Places to visit in Trincomalee | Sunday Observer

Places to visit in Trincomalee

28 March, 2022

Trincomalee on the North-East coast of Sri Lanka is a charming city with oodles of history and fascinating sites. The famed port city boasts one of the largest natural deep-water harbours in the world and has been a strategically important location for Sri Lanka. The best time to explore Trincomalee is when the weather is most pleasant between March and August.

So, put on your travelling boots, sprinkle some wanderlust and join me on a sojourn to explore the best places. Whether you seek solace at the tranquil Buddhist viharas, Catholic cathedral and Hindu temples or unravel marine mysteries, there is no dearth of places to visit. From forts to breathtaking beaches, bays and coves, it has lots to offer to the discerning travellers.

You can spend some quality time and admire the beauty of romantic places such as Fort Frederick or chase the ocean waves in Uppuveli or Nilaveli beaches. I have explored the famed port city of Trincomalee from 1979 through 2018 when I served in the Navy and was a frequent occupant of the majestic ‘Navy House,’ serving on the personal staff of successive Admirals.

1. Trincomalee Harbour

The Trincomalee harbour has attracted seafarers such as Marco Polo, Ptolemy and traders from China and East Asia. The earliest known reference is found in the Mahavamsa, stating that in the 5th century BC King Vijaya got down his youngest son Panduvasdeva and he landed at Gokanna as Trinco was then known. In the 12th century, King Parakramabahu I used Gokanna as his Eastern port, to launch a successful invasion of Burma.

The Trinco harbour, is overlooked by terraced highlands, and its entrance is guarded by two headlands. It has 1,630 hectares of water, while the entrance channel is 500m wide. The bay includes the first of a number submarine canyons, making Trinco one of the finest deep-sea harbours in the world. It is the deepest natural harbour in South Asia.

During the colonial expansion into the Indian Ocean, Trincomalee harbour experienced Naval battles between the Danes, Portuguese, Dutch, French and British during the 17th and 18th centuries. The British used the natural harbour extensively, using it as an anchorage for Royal Navy ships. They made the famed seaport, a permanent Royal Navy shore establishment and the Headquarters for the Eastern Fleet. The Japanese bombed Trincomalee harbour and sunk HMS Hermes, HMAS Vampire and HMS Hollyhock during the World War II. With the advance warning of the impending attack, HMS Hermes sailed out of the harbour but she was spotted and 70 Japanese bombers attacked her 40 times and she went down with 307 sailors on April 2, 1942. Such were the allurements of this harbour and relics such as Fort Frederick and Fort Ostenberg stand witness to these colonial forays of the past.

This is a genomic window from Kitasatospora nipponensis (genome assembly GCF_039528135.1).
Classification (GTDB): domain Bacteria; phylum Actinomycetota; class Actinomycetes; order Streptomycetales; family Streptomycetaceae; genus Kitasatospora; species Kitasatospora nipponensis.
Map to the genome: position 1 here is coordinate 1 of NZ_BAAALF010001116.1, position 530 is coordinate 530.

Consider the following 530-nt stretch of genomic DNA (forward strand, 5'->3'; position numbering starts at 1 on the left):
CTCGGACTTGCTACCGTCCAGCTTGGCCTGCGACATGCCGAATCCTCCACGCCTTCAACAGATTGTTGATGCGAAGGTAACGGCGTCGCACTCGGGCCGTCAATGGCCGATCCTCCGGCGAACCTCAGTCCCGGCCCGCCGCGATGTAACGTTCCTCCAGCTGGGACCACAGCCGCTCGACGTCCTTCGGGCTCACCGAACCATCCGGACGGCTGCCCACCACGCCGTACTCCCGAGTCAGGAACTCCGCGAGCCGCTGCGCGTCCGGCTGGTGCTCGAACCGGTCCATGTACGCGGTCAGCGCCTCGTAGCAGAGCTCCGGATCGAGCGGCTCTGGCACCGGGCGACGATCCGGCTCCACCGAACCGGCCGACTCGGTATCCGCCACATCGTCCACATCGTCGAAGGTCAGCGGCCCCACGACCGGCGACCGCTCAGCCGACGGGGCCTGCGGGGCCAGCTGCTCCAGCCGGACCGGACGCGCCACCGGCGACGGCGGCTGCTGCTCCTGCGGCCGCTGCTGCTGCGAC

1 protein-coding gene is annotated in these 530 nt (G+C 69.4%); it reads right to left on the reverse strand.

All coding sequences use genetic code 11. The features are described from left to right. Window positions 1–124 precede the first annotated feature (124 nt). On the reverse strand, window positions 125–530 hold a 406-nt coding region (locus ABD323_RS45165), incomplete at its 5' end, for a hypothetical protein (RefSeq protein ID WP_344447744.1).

2. Fort Frederick

Breathtaking sunsets and panoramic sights of Trincomalee make the visit to Fort Frederick truly rewarding. The presence of freely-roaming spotted deer adds charm to the stroll through the fort. This historical landmark with an imposing entrance is a must-do for history and nature enthusiasts. Fort Frederick built by the Portuguese in 1624 on Swami Rock from the debris of the world-famous ancient Hindu Koneswaram temple, was captured by a Dutch Admiral Adam Westerwolt in 1639 and the Dutch built a new fort in 1665. The French captured Trincomalee in 1672.

In 1782 British troops took over. They named the fort after Frederick Augustus, the Duke of York and Albany. The residence of the Duke of Wellington, Colonel Wellesley who occupied, ‘Wellesley Lodge’ is within 100m from the fort gate. The British established civil administration in Trincomalee in 1799 with the appointment of a military officer, Lieutenant Thomas Young as Assistant Government Agent. During 1920, Trincomalee had the services of Sir Henry Monk Mason Moor, who later became the first Governor General.

3. Koneswaram Kovil

One of the first sites to be ticked off is the revered Sri Thirukoneswaram Kovil or simply Koneswaram Kovil, atop a cliff inside Fort Frederick. Surrounded by magnificent views of the Indian Ocean, this fabulous Hindu pilgrimage site displaying Dravidian architectural style believed to be one of the five abodes of Shiva with a swayambhu lingam. The shrine exudes sacred vibes and is a wonderful place for seeking solace in the divine presence.

4. Lovers Leap

The story of Lovers Leap is a sorrowful tale of unrequited love in which Francina Van Rheed, the daughter of a Dutch official, engaged to a young Dutch officer who broke off the engagement upon the end of his foreign service. Forsaken and distraught, she watched atop Swami Rock as the vessel carrying her faithless lover passed beyond the horizon in 1687. Overcome by sorrow, she flung herself into the violent sea – a drop of 400 feet.